How Taylor Swift Turned Social Media Stress Into Something Positive
Taylor Swift is having a moment — but when isn't she? She's co-hosting the Met Gala in 2016 and she was named #6 on Fortune's list of World's Greatest Leaders this year. And even though it seems like she is constantly riding high on top of the world, in a new profile of the 25-year old pop star in GQ by Chuck Klosterman, Tayylor Swift admits that she is always aware of the talk of the town and really used to let it get to her. Fame comes with haters, and Swift has plenty. In the interview, the "Bad Blood" singer says she didn't use social media for a long time to shield herself. And honestly, good for her.
Swift has spoken at length about her total inability to escape the "OMG she's boy crazy" fodder that has followed her and in the GQ story speaks again about the height of this in 2013, saying it led her to her decision to unplug:
I went through a few years where I just never went online and never looked at blogs. This was around 2013, when the only thing anyone wanted to write about me was about me and some guy. It was really damaging. You’re thinking, "Everybody goes on dates when they’re 22. It’s fine, right?" Nope. Not when you’re in this situation, and everything you do is blown out of proportion and expanded upon. And all of a sudden, there’s an overriding opinion that doesn’t accurately reflect how you actually live your life.
Though I totally believe in the power of social media as a tool to connect different communities and spread awareness about important issues, when it comes to the day-to-day, even for a non-global-megastar like myself, the sheer pressure, FOMO, and unrealistic expectations that come from scrolling through an Instagram feed can be exhausting and debilitating to your self-esteem. So good for Swift for taking some time to disconnect. Not that it meant that just because she wasn't liking, tweeting, or re-blogging for some time that she had sworn it off forever. Swift told Klosterman that after some time, she came back, because she recognized the importance of social media now when it comes to being a global superstar:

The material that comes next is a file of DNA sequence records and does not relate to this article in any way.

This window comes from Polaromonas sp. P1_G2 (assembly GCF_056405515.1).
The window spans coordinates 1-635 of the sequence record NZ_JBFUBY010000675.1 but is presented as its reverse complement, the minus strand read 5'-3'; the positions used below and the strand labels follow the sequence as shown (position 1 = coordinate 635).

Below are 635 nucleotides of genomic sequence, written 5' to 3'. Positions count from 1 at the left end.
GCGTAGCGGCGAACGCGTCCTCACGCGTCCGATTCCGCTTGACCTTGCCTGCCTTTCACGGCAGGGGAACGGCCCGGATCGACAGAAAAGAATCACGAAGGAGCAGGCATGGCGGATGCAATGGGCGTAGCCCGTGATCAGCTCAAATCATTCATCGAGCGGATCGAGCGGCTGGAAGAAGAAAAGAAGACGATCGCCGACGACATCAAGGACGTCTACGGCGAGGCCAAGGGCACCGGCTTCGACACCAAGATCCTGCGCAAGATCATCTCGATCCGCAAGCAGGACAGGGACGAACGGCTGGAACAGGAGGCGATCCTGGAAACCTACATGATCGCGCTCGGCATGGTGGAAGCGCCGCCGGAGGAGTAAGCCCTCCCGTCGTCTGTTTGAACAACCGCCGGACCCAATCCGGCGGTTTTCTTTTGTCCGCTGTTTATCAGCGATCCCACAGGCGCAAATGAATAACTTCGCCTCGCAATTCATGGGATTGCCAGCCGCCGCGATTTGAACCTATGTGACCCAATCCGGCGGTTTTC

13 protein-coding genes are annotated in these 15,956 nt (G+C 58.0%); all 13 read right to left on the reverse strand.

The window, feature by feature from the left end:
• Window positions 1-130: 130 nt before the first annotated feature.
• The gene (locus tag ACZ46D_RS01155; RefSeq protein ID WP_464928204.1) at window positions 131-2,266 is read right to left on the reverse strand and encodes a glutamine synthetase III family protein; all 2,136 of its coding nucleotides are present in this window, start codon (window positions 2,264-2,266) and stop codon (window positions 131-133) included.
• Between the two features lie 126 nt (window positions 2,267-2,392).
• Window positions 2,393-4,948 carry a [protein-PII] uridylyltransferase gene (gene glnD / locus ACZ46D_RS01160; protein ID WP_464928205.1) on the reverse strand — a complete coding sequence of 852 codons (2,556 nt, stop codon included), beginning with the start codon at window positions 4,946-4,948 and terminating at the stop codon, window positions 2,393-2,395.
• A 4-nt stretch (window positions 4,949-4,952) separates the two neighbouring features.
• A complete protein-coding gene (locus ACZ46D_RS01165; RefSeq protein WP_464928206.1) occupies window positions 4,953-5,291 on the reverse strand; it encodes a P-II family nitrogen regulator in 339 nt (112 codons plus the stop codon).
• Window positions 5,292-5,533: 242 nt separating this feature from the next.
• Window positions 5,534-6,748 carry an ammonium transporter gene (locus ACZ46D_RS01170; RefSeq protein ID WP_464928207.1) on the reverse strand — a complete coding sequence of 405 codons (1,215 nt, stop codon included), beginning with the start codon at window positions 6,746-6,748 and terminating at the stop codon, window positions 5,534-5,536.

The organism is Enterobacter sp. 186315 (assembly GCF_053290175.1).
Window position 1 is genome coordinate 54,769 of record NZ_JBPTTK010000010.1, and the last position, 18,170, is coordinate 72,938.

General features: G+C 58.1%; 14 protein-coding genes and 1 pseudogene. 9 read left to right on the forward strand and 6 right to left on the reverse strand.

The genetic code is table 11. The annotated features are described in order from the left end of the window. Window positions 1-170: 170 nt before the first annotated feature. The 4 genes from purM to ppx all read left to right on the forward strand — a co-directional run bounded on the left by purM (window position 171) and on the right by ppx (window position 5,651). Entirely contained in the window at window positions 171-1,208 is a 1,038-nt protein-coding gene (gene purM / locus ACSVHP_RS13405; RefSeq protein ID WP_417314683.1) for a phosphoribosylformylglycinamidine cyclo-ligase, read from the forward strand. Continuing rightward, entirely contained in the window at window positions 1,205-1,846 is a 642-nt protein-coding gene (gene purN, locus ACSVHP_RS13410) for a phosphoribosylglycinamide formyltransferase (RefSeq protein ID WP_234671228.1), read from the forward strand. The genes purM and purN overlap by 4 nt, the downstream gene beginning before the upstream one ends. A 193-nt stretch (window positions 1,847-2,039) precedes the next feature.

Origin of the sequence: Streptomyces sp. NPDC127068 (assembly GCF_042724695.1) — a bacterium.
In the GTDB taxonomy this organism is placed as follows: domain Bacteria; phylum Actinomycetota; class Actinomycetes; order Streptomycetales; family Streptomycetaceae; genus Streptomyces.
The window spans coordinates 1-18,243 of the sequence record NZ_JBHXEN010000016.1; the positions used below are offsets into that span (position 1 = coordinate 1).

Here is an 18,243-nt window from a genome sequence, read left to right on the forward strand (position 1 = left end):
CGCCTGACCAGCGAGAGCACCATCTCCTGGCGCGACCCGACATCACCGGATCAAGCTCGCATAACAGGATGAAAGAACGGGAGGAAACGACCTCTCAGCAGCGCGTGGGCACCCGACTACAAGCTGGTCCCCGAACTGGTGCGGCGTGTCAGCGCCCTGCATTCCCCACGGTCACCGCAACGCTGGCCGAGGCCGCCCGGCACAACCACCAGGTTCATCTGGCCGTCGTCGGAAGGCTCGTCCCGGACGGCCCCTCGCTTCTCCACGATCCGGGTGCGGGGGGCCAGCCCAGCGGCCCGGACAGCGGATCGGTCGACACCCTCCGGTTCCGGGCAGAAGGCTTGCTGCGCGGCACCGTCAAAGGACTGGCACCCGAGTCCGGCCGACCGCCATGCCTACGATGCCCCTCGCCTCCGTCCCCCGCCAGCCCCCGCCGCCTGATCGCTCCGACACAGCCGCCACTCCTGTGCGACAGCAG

So I didn’t go online for a year and a half. I actually forgot my Instagram password. But now I check in and see what’s happening. In 2015, that stuff does matter. Because if enough people say the same thing about me, it becomes fact in the general public’s mind. So I monitor what people say about me, and if I see a theme, I know what that means. I’ve had it happen twice before. In 2010, it was She’s too young to get all these awards. Look how annoying she is when she wins. Is she even good? And then in 2013, it was She just writes songs about guys to get revenge. She’s boy-crazy. She’s a problematic person. It will probably be something else again this year.
Of course, some criticism about Swift is going to be valid, and I hope that now she is back on Instagram and Twitter and so on and so forth, she does digest the more serious critiques she gets and puts them toward bettering herself. But I agree with her about the damage that can be done from constantly viewing yourself through the lens of others. It's easy to lose sight of yourself when you listen to others first. Has she been problematic? Yes, absolutely. But Swift is also an incredibly successful, self-aware business woman and musician, among her many hyphenates. The GQ interview gives an insight into just how in tune she is to what is being said about her, while she tries to listen to her inner voice.
Social media is infiltrating and immersing itself into every corner of our existence, but it's not all bad. Sharing is good. But for us Normals, it's a little different. It's easier to shrug off, take a break, and unplug when there aren't thousands of thinkpieces being written about our every moves. And yes, it comes with the territory of being such a powerful musician. Klosterman brought up the binary Swift faces, saying that "even the most serious critics inevitably discuss the more tabloid aspects of your life." To this she responded,
I don’t feel there is any injustice when people expand beyond my music and speculate on who certain songs might be about. I’ve never named names, so I feel like I still have a sense of power over what people say — even if that isn’t true, and even if I don’t have any power over what people say about me.
So, if you're feeling more than a little overwhelmed in your own life because of the pressure to keep up with Instagram followers, you can take a little solace from Swift: Even if you unplug for a little bit for the sake of your mental health, the world's not gonna end, and it will probably do you some much needed good. That's a simple kind of self-care. But don't worry, fans. She's back on the social tip now, and I'm glad she's sharing (especially cat pictures).